There’s depth to it all, too; while powers don’t upgrade, an expansive list of variants is available to purchase through experience points. You could change your standard bolt into one that makes enemies collapse when you score a headshot, or improved its range with artillery-like fire. Better yet, it ties into the game’s karma system, locking off some powers depending on if you take the good or evil route, meaning it’s impossible to see everything it offers in one go.
The karma system does have a few kinks to it though. It’s very basic stuff that sets you on the good or evil path. Basically, you have to make the decision to be good or evil at the start of the game and then simply choose the corresponding options every time you need to make a decision. You’re not forced to, but the more evil or good you are the more powerful you become, and staying in the middle will get you nowhere. It’s not until the endgame that you’re presented with a choice you’ll actually have to think about. There are more options to change your rating through stopping crimes, stealing blast shards or defusing bombs, but Mass Effect this is not.
Evil doers will also find a few problems when it comes to side missions and some story aspects. Sometimes you’re forced into helping civilians and doing jobs that an evil Cole just simply wouldn’t do.
A few further flaws can be found in some of the gameplay. Free running doesn’t feel as smooth as last time around as Cole struggles to jump onto ledges that hang over you, and in being an open-world game means that the usual sweep of glitches will come along every so often.
While Infamous 2 does offer a fantastic UGC option, multiplayer does feel like a missed opportunity here. I’m not talking ill-fitting competitive, rather co-op side-missions. Nix and Kuo both have their own powers, meaning some of the levels are just begging for a second player to hop in and join the massacre.
But the user-generated missions are more than enough to make sure you keep coming back. I’ve played around with the creator as well as other people’s missions and while you’re not going to see any Sackboy-esque creations it certainly is a fantastic way of adding hours of game time. I’ve run around the city going from mission to mission to fight in cage matches and tackle assault courses; a big pat on the back to Sucker Punch for this one.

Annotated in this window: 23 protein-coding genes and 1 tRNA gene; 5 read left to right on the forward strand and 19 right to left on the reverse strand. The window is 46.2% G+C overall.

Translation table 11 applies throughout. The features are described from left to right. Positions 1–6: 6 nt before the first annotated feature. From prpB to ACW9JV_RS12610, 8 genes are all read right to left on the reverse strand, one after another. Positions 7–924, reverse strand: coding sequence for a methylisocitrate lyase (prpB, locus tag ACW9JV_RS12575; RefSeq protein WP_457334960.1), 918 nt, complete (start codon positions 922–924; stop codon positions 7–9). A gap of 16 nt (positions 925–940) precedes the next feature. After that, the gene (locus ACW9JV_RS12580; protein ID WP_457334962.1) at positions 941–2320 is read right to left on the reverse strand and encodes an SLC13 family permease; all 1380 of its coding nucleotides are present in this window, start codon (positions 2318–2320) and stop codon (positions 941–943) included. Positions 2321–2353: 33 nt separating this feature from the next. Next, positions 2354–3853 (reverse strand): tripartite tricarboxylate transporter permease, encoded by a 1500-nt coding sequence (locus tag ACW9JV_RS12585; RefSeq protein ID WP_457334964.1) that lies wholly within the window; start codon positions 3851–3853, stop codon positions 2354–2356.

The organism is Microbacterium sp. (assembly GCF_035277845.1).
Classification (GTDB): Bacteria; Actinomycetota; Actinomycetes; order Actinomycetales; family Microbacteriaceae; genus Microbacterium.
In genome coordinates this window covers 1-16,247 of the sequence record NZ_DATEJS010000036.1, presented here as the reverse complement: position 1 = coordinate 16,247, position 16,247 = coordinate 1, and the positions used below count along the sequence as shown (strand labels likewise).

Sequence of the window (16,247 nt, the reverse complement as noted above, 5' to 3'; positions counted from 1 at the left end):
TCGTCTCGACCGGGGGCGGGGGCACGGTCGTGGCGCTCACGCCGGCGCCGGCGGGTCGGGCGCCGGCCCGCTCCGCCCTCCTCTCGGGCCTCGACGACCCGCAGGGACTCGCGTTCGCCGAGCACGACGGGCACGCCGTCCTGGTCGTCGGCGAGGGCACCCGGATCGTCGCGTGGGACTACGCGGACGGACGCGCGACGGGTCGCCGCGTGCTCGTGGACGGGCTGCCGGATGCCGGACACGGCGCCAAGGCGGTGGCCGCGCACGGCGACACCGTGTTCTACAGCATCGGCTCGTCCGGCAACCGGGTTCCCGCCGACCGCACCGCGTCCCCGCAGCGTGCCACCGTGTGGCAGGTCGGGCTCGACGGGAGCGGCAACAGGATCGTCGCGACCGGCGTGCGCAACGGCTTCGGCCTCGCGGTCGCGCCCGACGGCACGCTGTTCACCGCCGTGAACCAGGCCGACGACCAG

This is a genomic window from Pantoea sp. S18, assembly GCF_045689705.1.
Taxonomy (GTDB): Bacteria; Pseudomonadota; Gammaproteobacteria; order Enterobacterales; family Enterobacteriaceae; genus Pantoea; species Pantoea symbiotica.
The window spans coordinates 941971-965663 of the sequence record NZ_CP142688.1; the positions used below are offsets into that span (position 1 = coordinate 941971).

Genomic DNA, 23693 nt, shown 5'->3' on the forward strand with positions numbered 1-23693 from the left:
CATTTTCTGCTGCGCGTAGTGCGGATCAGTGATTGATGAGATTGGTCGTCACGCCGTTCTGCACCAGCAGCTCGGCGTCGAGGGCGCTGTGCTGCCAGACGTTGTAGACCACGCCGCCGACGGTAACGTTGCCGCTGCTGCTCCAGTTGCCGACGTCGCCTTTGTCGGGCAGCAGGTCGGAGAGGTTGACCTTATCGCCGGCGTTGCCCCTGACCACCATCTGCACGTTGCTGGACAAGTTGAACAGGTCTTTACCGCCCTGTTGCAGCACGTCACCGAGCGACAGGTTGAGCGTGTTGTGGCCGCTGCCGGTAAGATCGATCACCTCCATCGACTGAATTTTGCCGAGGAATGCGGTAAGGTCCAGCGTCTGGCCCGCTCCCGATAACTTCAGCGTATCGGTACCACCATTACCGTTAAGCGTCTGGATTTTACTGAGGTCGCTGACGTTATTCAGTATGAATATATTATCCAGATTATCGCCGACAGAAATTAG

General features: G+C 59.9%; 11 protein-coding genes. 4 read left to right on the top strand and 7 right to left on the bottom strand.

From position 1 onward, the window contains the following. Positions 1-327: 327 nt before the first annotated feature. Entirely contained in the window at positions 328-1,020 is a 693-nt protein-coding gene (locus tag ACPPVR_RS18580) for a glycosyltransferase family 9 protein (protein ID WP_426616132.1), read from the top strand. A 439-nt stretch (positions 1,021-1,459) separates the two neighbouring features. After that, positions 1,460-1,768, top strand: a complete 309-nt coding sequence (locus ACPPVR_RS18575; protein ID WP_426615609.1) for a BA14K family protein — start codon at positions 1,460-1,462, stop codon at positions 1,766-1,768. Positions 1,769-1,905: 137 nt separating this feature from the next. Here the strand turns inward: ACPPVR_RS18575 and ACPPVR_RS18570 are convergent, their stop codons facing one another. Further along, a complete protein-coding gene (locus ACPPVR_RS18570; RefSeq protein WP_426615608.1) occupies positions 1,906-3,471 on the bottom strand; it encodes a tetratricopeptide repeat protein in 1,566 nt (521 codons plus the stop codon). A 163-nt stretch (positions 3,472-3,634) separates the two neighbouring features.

The final element in making Infamous 2 that Nathan Drake sort of sequel? Presentation. The game’s dank setting of a city in disarray doesn’t lend itself to the eye-popping heights of train battles and ice caves, but it looks sharp all the same. Character models and animations are hugely improved, no longer awkwardly jolting their heads and arms from one side to the other or running like they have small springs on their feet. New Marais boasts amazing detail and Cole’s powers can cause much more havoc to the streets than in Empire City, toppling scaffolding and street lamps with ease.
It could still use some cleaning up in places, but Sucker Punch has made impressive progress from one game to the other, serving as an excellent example of just how far developers have pushed the tech in these last two years alone.
Music is an unexpected hit as well. When it wants to, Infamous 2 can tug at your heart strings with slow violins that reflect the pain of a decaying city, while complimenting the action with more upbeat and catchy tracks. While Cole’s voice work has changed for the better, Zeke and the others turn in fine performances.
As fellow TVGBer Sebastian put it, Infamous 2 is one of those rare sequels that ups the original in just about every way. Sucker Punch have done well to keep what made the first game so special while throwing in new action sequences that often get the heart pumping. Its story, presentation and gameplay all make the kind of leap forward that I felt when I first picked up Uncharted 2. It has its flaws, but Cole has certainly earned his place up there with PS3’s best.
+ Awesome powers, massive enemies, better missions; Infamous 2 is a blast to play
+ User-generated content is an innovative and exciting way to add longevity
+ Presentation has been vastly improved over the original
– Karma system is too black and white
– Free running less smooth, glitches are common
– Lack of co-op is a missed opportunity